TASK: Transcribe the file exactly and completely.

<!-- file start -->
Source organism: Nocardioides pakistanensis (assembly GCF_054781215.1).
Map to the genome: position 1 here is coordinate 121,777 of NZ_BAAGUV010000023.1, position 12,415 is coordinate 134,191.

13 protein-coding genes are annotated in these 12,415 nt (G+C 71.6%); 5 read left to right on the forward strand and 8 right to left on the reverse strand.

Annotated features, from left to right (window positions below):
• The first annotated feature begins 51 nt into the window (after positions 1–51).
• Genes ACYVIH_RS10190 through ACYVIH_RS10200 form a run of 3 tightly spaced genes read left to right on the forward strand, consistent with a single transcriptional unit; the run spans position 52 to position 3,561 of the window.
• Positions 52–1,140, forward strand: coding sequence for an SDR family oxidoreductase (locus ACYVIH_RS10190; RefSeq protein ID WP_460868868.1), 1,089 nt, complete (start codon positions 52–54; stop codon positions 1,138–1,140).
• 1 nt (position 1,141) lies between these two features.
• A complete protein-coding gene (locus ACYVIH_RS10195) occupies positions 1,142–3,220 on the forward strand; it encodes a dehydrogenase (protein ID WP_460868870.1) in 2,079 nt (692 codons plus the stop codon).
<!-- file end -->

Source organism: Nocardioides pakistanensis (assembly GCF_054781215.1).
Map to the genome: position 1 here is coordinate 121,777 of NZ_BAAGUV010000023.1, position 12,415 is coordinate 134,191.

13 protein-coding genes are annotated in these 12,415 nt (G+C 71.6%); 5 read left to right on the forward strand and 8 right to left on the reverse strand.

Annotated features, from left to right (window positions below):
• The first annotated feature begins 51 nt into the window (after positions 1–51).
• Genes ACYVIH_RS10190 through ACYVIH_RS10200 form a run of 3 tightly spaced genes read left to right on the forward strand, consistent with a single transcriptional unit; the run spans position 52 to position 3,561 of the window.
• Positions 52–1,140, forward strand: coding sequence for an SDR family oxidoreductase (locus ACYVIH_RS10190; RefSeq protein ID WP_460868868.1), 1,089 nt, complete (start codon positions 52–54; stop codon positions 1,138–1,140).
• 1 nt (position 1,141) lies between these two features.
• A complete protein-coding gene (locus ACYVIH_RS10195) occupies positions 1,142–3,220 on the forward strand; it encodes a dehydrogenase (protein ID WP_460868870.1) in 2,079 nt (692 codons plus the stop codon).